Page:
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Wednesday, Jan. 30, 2008 09:14 am

Hard look

Council Republicans want more details about the city’s newest hires

Ald. Debbie Cimarossa
Untitled Document Undeterred by this month’s hiring freeze veto, Republican aldermen continue to keep employee head count and salaries at the forefront of the city budget discussion. They’re taking an especially hard look at one document that names all of the people hired by the city of Springfield from October 2007 through January 2008. More than half of the 45 listed positions are police and firefighters, but aldermen say they’re interested in talking about some of the temporary employees and their salaries. According to the new hire list, two of the newest temps work in the public-works department, one earning nearly $23 and the other almost $30 an hour. These figures seem high for short-time employees, says Ward 7 Ald. Debbie Cimarossa, who now wants each temporary position and its attached salary broken down in the city’s proposed 2009 budget. Currently, the budget includes only the total amount of temporary salaries paid out yearly by each department. “If we have 100 temporary jobs, where are they located and what are they doing — that’s what everyone wants to know,” she says. “They can hide people and salaries in temporary money, and it looks like that’s what they’re doing.”
Not only are Cimarossa and the other aldermen investigating the salaries of temporary workers, she says, but they’re also asking a lot of questions about full-time new hires that came with steep price-tags. Several — including Rick Shelton,  the city’s new horticulturist — are earning more than $20 an hour. Shelton, who is married to the mayor’s executive assistant, was hired in October and makes nearly $23 an hour. Matthew McLaughlin, the $24-an-hour assistant zoning administrator hired in January, became a topic of last week’s public-works budget hearing. Aldermen heard that he was brought in to support the department’s zoning administrator and deputy zoning administrator. Another new hire, David Fuchs, is paid nearly $23 an hour to work as an administrative assistant for the police department. Fuchs filled the position as a civilian in October after a police officer who was performing the job was assigned to different duties. The council’s Republicans contend that controlling positions and salaries may be the only way to sidestep the mayor’s veto, but Ernie Slottag, the city’s communications director, says this may only lead to more financial trouble. “If they do routine city services, we need to fill the spot,” Slottag says. “It costs more to go without hiring someone, and it could save in overtime that we’d have to spend if we didn’t fill it.”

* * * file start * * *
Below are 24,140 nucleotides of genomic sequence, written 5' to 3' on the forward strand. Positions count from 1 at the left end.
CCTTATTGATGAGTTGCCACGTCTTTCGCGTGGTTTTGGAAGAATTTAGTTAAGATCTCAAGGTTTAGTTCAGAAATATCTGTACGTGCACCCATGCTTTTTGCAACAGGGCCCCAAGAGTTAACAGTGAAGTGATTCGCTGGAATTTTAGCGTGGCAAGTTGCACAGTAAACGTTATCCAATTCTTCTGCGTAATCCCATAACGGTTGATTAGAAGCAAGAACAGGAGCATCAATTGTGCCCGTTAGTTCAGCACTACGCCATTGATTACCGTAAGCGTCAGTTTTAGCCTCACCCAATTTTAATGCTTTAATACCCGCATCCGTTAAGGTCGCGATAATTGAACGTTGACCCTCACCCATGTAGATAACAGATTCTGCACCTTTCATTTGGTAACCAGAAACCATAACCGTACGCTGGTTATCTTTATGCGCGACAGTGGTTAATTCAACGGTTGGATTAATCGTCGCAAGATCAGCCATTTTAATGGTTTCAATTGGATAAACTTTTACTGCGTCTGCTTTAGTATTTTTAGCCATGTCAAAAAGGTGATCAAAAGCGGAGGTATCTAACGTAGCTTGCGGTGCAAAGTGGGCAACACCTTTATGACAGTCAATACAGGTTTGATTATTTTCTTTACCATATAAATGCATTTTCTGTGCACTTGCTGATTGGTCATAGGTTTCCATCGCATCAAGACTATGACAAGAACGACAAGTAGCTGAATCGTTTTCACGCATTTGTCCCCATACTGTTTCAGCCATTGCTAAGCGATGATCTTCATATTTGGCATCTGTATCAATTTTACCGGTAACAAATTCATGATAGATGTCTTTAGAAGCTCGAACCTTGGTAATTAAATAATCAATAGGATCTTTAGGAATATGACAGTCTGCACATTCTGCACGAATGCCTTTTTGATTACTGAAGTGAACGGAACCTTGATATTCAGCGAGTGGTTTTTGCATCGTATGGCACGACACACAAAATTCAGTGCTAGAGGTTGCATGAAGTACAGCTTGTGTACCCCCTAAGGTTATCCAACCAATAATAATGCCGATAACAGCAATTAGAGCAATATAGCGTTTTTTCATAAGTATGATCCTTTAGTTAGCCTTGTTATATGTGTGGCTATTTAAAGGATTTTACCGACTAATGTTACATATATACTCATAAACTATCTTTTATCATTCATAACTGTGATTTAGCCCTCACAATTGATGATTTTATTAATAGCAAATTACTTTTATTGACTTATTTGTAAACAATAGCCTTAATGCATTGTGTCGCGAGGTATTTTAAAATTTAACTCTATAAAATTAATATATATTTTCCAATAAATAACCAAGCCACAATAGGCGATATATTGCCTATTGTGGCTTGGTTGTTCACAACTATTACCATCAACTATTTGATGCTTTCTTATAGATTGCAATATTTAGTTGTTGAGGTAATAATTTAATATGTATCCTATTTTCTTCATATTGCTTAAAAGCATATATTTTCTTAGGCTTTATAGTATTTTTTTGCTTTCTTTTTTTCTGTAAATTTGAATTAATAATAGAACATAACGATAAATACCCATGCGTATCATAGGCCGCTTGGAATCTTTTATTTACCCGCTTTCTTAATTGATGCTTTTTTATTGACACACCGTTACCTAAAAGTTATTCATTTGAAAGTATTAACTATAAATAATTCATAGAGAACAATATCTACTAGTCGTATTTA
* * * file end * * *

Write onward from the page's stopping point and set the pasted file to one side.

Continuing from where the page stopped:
Other veteran aldermen, such as Ward 3 Ald. Frank Kunz, a Democrat, have sided with the city and identify hiring as strictly the mayor’s responsibility. Kunz says he has no reason to doubt that the mayor fills necessary positions or pays employees the appropriate salaries. “I’ve served under two mayors, and I never once questioned who they hire or why they hired them,” Kunz says. “I’m not about to start now.”

Contact Amanda Robert at arobert@illinoistimes.com.
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